The opportunities to make good or bad choices regarding children and young people with additional needs or disability exist in schools, clubs and other settings every week.
I wrote an article for Firefly called ‘How Holiday Haircuts Teach Us About Routines’ that included a brief story about a youth leader being put through to my ‘phone one day whose opening line was; “I’ve got this lad in my group, he’s got ADHD and he’s an absolute nightmare. What can I do to exclude him?” In this article I expand on this story a little and try to draw out some more learnings from it for us all.
I’ll always remember that call, and the shock I felt when the leader spoke of exclusion.
Clearly there was a story here that needed to be listened to and understood, so I took a deep breath and asked the leader to explain to me what had happened…
This was a church youth group’s mid-week club night and it seemed that during the ‘talk time’ this lad had started to get a bit unsettled, showing early signs of anxiety and stress, struggling to cope with the expectation that he was to sit still and listen to the talk for 10-15 minutes.
Seeing these signs as disruptive behaviour, the leader had told him that as he couldn’t sit still and listen he wasn’t going to get tuck this week.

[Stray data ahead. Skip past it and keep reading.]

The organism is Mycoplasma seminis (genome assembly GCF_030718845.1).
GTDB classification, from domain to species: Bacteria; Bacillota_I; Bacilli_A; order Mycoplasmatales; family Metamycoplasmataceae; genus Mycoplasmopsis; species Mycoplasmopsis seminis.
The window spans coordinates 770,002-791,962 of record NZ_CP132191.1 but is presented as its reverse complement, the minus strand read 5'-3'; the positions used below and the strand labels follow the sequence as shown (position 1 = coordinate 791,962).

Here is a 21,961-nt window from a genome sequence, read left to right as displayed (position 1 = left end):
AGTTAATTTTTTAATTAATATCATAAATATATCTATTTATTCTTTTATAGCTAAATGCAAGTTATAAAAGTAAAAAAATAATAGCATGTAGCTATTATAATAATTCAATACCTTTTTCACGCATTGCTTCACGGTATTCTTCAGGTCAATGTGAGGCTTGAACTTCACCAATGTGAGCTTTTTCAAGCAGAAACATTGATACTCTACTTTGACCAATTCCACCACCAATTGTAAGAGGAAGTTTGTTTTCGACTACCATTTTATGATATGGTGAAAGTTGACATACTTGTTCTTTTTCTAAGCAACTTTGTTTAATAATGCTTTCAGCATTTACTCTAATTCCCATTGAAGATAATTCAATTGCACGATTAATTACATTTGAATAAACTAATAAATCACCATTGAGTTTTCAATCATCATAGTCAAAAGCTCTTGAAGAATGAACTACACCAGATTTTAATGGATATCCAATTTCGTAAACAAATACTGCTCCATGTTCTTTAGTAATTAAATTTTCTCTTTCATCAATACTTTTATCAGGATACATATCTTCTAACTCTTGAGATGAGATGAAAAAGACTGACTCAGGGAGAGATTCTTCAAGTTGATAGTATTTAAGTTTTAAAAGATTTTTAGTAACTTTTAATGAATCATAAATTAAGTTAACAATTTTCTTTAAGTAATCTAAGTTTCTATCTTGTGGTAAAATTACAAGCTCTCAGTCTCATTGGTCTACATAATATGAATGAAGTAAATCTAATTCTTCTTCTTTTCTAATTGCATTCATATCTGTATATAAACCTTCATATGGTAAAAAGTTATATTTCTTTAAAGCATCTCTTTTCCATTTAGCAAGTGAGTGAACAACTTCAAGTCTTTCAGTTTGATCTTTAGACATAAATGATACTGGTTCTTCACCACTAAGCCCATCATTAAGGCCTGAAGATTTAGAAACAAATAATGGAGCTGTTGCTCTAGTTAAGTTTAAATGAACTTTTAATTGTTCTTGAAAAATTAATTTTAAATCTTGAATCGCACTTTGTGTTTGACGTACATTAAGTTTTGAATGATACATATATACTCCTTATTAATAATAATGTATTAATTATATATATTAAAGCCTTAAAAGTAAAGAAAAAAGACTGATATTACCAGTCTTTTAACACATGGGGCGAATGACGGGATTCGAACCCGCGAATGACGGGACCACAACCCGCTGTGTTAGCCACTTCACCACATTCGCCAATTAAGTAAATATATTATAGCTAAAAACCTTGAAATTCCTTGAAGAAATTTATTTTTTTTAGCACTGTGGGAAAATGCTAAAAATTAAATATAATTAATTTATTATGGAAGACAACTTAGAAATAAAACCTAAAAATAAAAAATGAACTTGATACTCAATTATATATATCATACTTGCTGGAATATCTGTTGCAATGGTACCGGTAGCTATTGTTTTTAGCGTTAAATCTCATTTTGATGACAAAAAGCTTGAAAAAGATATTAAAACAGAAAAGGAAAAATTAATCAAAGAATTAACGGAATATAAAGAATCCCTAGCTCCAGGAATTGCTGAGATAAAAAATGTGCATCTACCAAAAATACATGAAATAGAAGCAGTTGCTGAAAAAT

The lad liked tuck (who doesn’t like tuck!) and so things ratcheted up a notch or two with the lad becoming more agitated and unsettled, and now feeling upset that he was going to miss tuck!
The leader responded by saying that as the tuck penalty hadn’t worked, the lad was suspended from club for a week and so couldn’t come next week.
Next week was party night and the lad had been looking forward to it immensely, so things continued to escalate and eventually he was sent home.
The leader told me that this lad had always been disruptive during talk times, could not sit still and listen, and so this had been happening for a while.
The leader had reached the point where he just wanted to exclude the lad so that the problem would go away.
I rewound the conversation with the leader asking him to identify all the times that opportunities had been missed to support this young person, to recognise his needs and to help him to manage his stress and anxiety.
ADHD is often misunderstood as being all about behaviour, but there is often a lot more going on which can include:
Low concentration; finding it hard to focus, may fidget, may fall behind others.
Reduced attention to detail; can also struggle with problem solving.
Impatience; can find waiting or queuing hard, may shout out answers too soon or interrupt.
Social skills; can find it harder to make or keep friends, sometimes talk too much, struggle with facial expressions/body language (very important elements of communication).
Now this list isn’t comprehensive, and not every young person with ADHD will struggle in all of these areas, however I think if I was finding some of this hard, and wasn’t getting much if any support to help me, it just possible that it might eventually work its way out in my behaviour!